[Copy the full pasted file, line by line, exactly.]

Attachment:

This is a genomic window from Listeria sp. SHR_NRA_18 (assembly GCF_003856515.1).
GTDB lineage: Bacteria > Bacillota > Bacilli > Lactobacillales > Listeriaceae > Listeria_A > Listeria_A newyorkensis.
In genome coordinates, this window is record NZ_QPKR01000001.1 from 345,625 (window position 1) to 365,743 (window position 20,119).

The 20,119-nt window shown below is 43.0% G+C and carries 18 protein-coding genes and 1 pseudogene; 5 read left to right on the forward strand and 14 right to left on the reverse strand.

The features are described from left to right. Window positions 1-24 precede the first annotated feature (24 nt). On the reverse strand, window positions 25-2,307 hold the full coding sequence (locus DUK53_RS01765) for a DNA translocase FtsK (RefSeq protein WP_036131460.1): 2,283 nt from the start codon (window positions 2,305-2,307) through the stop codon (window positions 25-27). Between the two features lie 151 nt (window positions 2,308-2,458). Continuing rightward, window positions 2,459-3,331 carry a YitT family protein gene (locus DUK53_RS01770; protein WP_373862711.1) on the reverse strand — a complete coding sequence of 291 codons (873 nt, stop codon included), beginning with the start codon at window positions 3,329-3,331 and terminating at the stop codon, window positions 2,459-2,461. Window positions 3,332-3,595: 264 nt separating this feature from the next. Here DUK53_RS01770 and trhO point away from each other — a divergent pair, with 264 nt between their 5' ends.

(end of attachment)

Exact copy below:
This is a genomic window from Listeria sp. SHR_NRA_18 (assembly GCF_003856515.1).
GTDB lineage: Bacteria > Bacillota > Bacilli > Lactobacillales > Listeriaceae > Listeria_A > Listeria_A newyorkensis.
In genome coordinates, this window is record NZ_QPKR01000001.1 from 345,625 (window position 1) to 365,743 (window position 20,119).

The 20,119-nt window shown below is 43.0% G+C and carries 18 protein-coding genes and 1 pseudogene; 5 read left to right on the forward strand and 14 right to left on the reverse strand.

The features are described from left to right. Window positions 1-24 precede the first annotated feature (24 nt). On the reverse strand, window positions 25-2,307 hold the full coding sequence (locus DUK53_RS01765) for a DNA translocase FtsK (RefSeq protein WP_036131460.1): 2,283 nt from the start codon (window positions 2,305-2,307) through the stop codon (window positions 25-27). Between the two features lie 151 nt (window positions 2,308-2,458). Continuing rightward, window positions 2,459-3,331 carry a YitT family protein gene (locus DUK53_RS01770; protein WP_373862711.1) on the reverse strand — a complete coding sequence of 291 codons (873 nt, stop codon included), beginning with the start codon at window positions 3,329-3,331 and terminating at the stop codon, window positions 2,459-2,461. Window positions 3,332-3,595: 264 nt separating this feature from the next. Here DUK53_RS01770 and trhO point away from each other — a divergent pair, with 264 nt between their 5' ends.